Sun, Mar 01, 2009 - Page 5 News List

Mass grave found in Bangladesh

TEST A recent two-day revolt ended in a test of Prime Minister Sheikh Hasina’s ability to handle the military. The army chief said the military will stand by the government

AP , DHAKA

Firefighters yesterday resumed their search of the headquarters compound of Bangladesh’s border guards after uncovering the grisly results of the force’s two-day mutiny — dozens of senior officers massacred, their bodies hurriedly dumped into shallow graves and sewers.

Nine more bodies were dug up in two mass graves, according to firefighter Sheikh Mohammad Shahjalal, bringing the official death toll to 75. Among the dead was Major General Shakil Ahmed, the commander of the guards.

Dozens more officers were missing.

“We think there are more bodies,” Shahjalal said.

While newly elected Prime Minister Sheikh Hasina ended the revolt in two days, persuading the mutinous guards to surrender through promises of amnesty coupled with threats of military force, the insurrection raised new questions about stability in this poor South Asian nation.

She said on Friday that there would be no amnesty for the killers.

And Dhaka’s largest newspaper, the Daily Star, lauded Hasina in an editorial for “sagacious handling of the situation which resulted in the prevention of a further bloodbath.”

But the bloodshed underlined the fragile relationship between Bangladesh’s civilian leaders and the military, which has stepped in previously to quell what the generals considered dangerous political instability. The country only returned to democracy in January, two years after the army ousted the previous government amid rioting over disputed election results.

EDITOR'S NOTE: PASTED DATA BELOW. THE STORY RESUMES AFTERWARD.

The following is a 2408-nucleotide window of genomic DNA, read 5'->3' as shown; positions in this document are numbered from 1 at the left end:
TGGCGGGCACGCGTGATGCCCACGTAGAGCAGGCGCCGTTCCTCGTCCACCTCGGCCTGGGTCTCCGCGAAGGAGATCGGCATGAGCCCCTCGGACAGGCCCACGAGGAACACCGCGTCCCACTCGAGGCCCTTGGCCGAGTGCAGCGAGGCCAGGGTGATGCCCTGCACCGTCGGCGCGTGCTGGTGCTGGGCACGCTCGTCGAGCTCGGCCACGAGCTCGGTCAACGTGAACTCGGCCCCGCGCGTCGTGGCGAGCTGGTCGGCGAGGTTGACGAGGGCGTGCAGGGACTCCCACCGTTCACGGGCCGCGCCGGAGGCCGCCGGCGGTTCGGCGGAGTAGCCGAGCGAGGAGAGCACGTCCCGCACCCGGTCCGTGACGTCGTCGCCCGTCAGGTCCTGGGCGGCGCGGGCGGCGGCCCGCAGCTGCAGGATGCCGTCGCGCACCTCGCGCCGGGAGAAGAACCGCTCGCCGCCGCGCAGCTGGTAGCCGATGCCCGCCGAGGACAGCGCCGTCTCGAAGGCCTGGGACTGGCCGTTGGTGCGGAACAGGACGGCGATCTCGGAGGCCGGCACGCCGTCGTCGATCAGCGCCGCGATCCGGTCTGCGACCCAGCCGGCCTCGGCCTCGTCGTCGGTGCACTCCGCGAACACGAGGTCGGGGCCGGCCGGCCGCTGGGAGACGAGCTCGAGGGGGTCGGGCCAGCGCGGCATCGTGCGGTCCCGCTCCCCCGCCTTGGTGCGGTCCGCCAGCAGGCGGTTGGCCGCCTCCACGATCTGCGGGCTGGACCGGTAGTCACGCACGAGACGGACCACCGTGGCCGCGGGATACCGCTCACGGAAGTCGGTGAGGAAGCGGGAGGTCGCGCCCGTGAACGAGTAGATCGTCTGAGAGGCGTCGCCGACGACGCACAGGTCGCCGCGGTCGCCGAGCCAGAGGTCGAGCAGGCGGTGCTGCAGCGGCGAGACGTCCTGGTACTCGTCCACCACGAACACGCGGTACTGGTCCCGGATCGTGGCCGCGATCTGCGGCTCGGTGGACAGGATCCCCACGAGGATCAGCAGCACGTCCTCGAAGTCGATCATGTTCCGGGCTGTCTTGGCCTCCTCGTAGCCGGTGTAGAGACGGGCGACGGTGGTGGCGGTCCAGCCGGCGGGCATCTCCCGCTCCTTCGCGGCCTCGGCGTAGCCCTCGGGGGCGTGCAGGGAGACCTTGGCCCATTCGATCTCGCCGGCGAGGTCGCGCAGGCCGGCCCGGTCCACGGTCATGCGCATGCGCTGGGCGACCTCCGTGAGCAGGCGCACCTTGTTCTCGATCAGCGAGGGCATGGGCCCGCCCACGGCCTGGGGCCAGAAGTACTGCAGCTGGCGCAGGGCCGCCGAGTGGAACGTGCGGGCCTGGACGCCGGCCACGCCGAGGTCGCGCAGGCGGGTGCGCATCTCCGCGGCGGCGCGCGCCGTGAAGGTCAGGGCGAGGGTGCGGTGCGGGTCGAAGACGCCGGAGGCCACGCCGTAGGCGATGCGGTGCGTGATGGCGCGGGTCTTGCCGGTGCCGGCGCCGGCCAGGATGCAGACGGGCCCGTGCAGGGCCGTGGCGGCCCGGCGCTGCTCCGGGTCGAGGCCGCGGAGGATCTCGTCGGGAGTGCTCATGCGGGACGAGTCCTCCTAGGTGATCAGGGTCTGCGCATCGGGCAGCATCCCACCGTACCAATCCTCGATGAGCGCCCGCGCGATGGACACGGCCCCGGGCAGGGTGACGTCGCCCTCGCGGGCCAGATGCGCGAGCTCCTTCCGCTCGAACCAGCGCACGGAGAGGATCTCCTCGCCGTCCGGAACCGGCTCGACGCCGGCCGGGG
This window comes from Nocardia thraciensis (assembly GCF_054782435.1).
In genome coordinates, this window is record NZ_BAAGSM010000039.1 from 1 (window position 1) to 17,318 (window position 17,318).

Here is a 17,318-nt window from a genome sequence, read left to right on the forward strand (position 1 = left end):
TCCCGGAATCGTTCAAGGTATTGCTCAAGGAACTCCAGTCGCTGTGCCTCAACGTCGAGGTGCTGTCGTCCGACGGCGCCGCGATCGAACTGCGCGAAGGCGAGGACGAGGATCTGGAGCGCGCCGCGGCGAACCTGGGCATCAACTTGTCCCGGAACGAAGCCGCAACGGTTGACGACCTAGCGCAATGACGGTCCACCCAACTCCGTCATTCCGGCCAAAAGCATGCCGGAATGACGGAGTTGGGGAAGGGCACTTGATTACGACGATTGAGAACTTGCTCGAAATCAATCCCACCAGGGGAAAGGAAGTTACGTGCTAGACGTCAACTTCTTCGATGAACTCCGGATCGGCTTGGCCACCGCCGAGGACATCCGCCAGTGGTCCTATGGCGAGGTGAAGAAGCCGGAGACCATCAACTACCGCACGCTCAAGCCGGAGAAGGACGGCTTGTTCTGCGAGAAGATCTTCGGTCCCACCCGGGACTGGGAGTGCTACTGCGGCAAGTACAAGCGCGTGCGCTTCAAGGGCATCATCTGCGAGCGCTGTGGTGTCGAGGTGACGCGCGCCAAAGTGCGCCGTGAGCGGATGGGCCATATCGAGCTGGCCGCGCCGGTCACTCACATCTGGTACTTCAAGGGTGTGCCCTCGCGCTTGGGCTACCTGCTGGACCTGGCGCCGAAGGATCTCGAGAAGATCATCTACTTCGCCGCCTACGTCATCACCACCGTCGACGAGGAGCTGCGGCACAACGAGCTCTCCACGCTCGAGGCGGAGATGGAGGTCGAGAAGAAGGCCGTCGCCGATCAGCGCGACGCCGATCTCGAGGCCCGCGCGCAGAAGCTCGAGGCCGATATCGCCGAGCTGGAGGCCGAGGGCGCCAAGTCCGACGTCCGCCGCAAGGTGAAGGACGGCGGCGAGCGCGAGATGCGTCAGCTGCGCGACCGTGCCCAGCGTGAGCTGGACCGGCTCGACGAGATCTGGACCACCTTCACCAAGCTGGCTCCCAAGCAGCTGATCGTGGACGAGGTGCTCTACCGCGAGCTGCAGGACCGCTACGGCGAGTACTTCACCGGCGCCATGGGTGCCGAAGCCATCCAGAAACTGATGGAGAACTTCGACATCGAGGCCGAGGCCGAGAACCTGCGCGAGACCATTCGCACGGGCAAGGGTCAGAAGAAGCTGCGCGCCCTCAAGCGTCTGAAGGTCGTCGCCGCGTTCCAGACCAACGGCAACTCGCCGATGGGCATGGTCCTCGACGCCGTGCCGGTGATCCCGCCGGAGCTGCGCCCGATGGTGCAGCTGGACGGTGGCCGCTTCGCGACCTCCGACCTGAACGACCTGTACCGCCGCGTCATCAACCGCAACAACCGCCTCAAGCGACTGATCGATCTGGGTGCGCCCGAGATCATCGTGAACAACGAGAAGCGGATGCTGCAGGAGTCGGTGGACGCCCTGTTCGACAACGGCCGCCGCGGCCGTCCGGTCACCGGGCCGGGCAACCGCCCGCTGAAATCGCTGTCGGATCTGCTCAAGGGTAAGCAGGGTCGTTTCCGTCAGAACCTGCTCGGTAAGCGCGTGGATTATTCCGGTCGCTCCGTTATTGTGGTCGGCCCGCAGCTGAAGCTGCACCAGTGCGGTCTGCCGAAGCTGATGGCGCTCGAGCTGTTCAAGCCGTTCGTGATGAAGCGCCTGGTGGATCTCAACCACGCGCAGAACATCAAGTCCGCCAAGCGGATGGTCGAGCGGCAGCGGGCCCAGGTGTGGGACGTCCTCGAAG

Hasina has a bitter history with the military. She is the daughter of Sheikh Mujibur Rahman, Bangladesh’s independence leader and its first head of state — from 1971 until a 1975 military coup killed him, Hasina’s mother and three brothers.

The government instructed senior military officials to take steps to mollify soldiers angry at the country’s army chief for prohibiting them from launching an assault on the border guards.

The rebellion in the Bangladesh Rifles border force paralyzed the capital and unsettled this nation of 150 million people.

“It’s a setback for Sheikh Hasina’s new government. It’s now a test for her how she handles the military,” political analyst Ataur Rahman said. “This tragic event will force her to divert her attention from consolidating democracy and boosting the economy to tackling the challenges of national security.”

The army chief, General Moeen Ahmed, met with Hasina at her home in Dhaka late on Friday, apparently to discuss the situation.

“It’s a national crisis,” Ahmed told reporters. “The military will stand by the government.”

His statement followed another by Lieutenant General Mohammad Abdul Mubin, principal staff officer of the military, late on Friday that the government would include representatives from the military on a committee investigating the mutiny so that the army’s concerns are not excluded from the process. A special tribunal will try those responsible for the massacre.

UN Secretary-General Ban Ki-moon has called for calm and the resolution of the situation without further violence.

US deputy spokeswoman Marie Okabe said Ban on Friday condemned brutal acts of violence and extended his deepest sympathy to the victims, to their families and to the people and the government of Bangladesh.

Late on Friday, the US and the UK extended their support to the efforts of Hasina to handle the crisis.

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